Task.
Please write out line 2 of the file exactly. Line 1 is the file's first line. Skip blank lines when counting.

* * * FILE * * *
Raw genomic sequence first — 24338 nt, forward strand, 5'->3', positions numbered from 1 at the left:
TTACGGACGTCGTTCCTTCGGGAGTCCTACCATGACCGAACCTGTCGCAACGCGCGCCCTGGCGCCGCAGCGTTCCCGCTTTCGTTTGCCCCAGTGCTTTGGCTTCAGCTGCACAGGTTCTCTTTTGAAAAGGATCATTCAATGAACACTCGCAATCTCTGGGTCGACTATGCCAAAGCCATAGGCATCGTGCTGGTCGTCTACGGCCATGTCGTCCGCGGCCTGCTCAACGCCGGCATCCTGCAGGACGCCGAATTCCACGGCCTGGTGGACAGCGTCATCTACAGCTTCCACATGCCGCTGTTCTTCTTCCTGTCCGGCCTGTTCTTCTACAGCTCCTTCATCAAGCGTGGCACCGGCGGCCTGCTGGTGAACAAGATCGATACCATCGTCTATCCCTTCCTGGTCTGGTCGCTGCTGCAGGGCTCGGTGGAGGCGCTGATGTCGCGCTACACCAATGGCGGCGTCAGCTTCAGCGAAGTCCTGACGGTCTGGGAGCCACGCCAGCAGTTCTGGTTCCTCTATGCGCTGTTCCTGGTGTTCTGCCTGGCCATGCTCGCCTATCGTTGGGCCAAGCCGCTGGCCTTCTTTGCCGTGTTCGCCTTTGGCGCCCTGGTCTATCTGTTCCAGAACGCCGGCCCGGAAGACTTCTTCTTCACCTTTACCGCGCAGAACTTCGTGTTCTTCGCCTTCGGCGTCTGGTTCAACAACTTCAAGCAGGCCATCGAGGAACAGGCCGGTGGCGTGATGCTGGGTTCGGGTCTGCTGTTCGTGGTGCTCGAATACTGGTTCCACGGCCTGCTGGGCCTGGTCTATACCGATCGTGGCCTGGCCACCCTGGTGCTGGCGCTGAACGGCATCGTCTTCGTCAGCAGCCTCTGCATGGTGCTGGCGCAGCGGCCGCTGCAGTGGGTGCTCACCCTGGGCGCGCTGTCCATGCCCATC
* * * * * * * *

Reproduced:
TTACGGACGTCGTTCCTTCGGGAGTCCTACCATGACCGAACCTGTCGCAACGCGCGCCCTGGCGCCGCAGCGTTCCCGCTTTCGTTTGCCCCAGTGCTTTGGCTTCAGCTGCACAGGTTCTCTTTTGAAAAGGATCATTCAATGAACACTCGCAATCTCTGGGTCGACTATGCCAAAGCCATAGGCATCGTGCTGGTCGTCTACGGCCATGTCGTCCGCGGCCTGCTCAACGCCGGCATCCTGCAGGACGCCGAATTCCACGGCCTGGTGGACAGCGTCATCTACAGCTTCCACATGCCGCTGTTCTTCTTCCTGTCCGGCCTGTTCTTCTACAGCTCCTTCATCAAGCGTGGCACCGGCGGCCTGCTGGTGAACAAGATCGATACCATCGTCTATCCCTTCCTGGTCTGGTCGCTGCTGCAGGGCTCGGTGGAGGCGCTGATGTCGCGCTACACCAATGGCGGCGTCAGCTTCAGCGAAGTCCTGACGGTCTGGGAGCCACGCCAGCAGTTCTGGTTCCTCTATGCGCTGTTCCTGGTGTTCTGCCTGGCCATGCTCGCCTATCGTTGGGCCAAGCCGCTGGCCTTCTTTGCCGTGTTCGCCTTTGGCGCCCTGGTCTATCTGTTCCAGAACGCCGGCCCGGAAGACTTCTTCTTCACCTTTACCGCGCAGAACTTCGTGTTCTTCGCCTTCGGCGTCTGGTTCAACAACTTCAAGCAGGCCATCGAGGAACAGGCCGGTGGCGTGATGCTGGGTTCGGGTCTGCTGTTCGTGGTGCTCGAATACTGGTTCCACGGCCTGCTGGGCCTGGTCTATACCGATCGTGGCCTGGCCACCCTGGTGCTGGCGCTGAACGGCATCGTCTTCGTCAGCAGCCTCTGCATGGTGCTGGCGCAGCGGCCGCTGCAGTGGGTGCTCACCCTGGGCGCGCTGTCCATGCCCATC